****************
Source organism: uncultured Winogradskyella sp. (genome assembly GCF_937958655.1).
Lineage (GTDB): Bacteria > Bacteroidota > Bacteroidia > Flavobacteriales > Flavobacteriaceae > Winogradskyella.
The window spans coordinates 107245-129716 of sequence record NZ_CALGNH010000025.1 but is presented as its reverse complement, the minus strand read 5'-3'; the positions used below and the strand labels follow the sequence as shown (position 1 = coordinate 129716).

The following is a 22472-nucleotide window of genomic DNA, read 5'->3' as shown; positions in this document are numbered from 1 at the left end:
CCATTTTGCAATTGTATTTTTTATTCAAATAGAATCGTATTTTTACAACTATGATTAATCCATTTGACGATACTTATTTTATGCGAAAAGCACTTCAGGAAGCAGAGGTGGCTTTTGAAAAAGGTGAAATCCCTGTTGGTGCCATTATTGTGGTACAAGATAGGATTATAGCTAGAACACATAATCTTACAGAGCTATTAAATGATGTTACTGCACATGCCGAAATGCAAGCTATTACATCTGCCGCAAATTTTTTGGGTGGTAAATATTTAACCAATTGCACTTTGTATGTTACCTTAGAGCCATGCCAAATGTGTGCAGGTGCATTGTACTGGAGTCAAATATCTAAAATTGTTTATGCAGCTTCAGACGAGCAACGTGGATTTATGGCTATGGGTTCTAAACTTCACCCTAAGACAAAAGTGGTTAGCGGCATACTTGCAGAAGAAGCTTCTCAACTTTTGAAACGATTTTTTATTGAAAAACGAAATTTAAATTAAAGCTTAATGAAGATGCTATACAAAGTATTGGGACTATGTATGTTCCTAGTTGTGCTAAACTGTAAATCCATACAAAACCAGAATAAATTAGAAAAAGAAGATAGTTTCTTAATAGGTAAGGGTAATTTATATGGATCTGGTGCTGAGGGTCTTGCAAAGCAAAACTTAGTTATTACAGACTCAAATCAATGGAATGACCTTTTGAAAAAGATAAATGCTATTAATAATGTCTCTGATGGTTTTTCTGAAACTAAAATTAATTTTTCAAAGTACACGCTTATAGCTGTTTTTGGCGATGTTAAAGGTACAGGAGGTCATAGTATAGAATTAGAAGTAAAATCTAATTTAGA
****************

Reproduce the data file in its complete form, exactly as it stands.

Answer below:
Source organism: uncultured Winogradskyella sp. (genome assembly GCF_937958655.1).
Lineage (GTDB): Bacteria > Bacteroidota > Bacteroidia > Flavobacteriales > Flavobacteriaceae > Winogradskyella.
The window spans coordinates 107245-129716 of sequence record NZ_CALGNH010000025.1 but is presented as its reverse complement, the minus strand read 5'-3'; the positions used below and the strand labels follow the sequence as shown (position 1 = coordinate 129716).

The following is a 22472-nucleotide window of genomic DNA, read 5'->3' as shown; positions in this document are numbered from 1 at the left end:
CCATTTTGCAATTGTATTTTTTATTCAAATAGAATCGTATTTTTACAACTATGATTAATCCATTTGACGATACTTATTTTATGCGAAAAGCACTTCAGGAAGCAGAGGTGGCTTTTGAAAAAGGTGAAATCCCTGTTGGTGCCATTATTGTGGTACAAGATAGGATTATAGCTAGAACACATAATCTTACAGAGCTATTAAATGATGTTACTGCACATGCCGAAATGCAAGCTATTACATCTGCCGCAAATTTTTTGGGTGGTAAATATTTAACCAATTGCACTTTGTATGTTACCTTAGAGCCATGCCAAATGTGTGCAGGTGCATTGTACTGGAGTCAAATATCTAAAATTGTTTATGCAGCTTCAGACGAGCAACGTGGATTTATGGCTATGGGTTCTAAACTTCACCCTAAGACAAAAGTGGTTAGCGGCATACTTGCAGAAGAAGCTTCTCAACTTTTGAAACGATTTTTTATTGAAAAACGAAATTTAAATTAAAGCTTAATGAAGATGCTATACAAAGTATTGGGACTATGTATGTTCCTAGTTGTGCTAAACTGTAAATCCATACAAAACCAGAATAAATTAGAAAAAGAAGATAGTTTCTTAATAGGTAAGGGTAATTTATATGGATCTGGTGCTGAGGGTCTTGCAAAGCAAAACTTAGTTATTACAGACTCAAATCAATGGAATGACCTTTTGAAAAAGATAAATGCTATTAATAATGTCTCTGATGGTTTTTCTGAAACTAAAATTAATTTTTCAAAGTACACGCTTATAGCTGTTTTTGGCGATGTTAAAGGTACAGGAGGTCATAGTATAGAATTAGAAGTAAAATCTAATTTAGA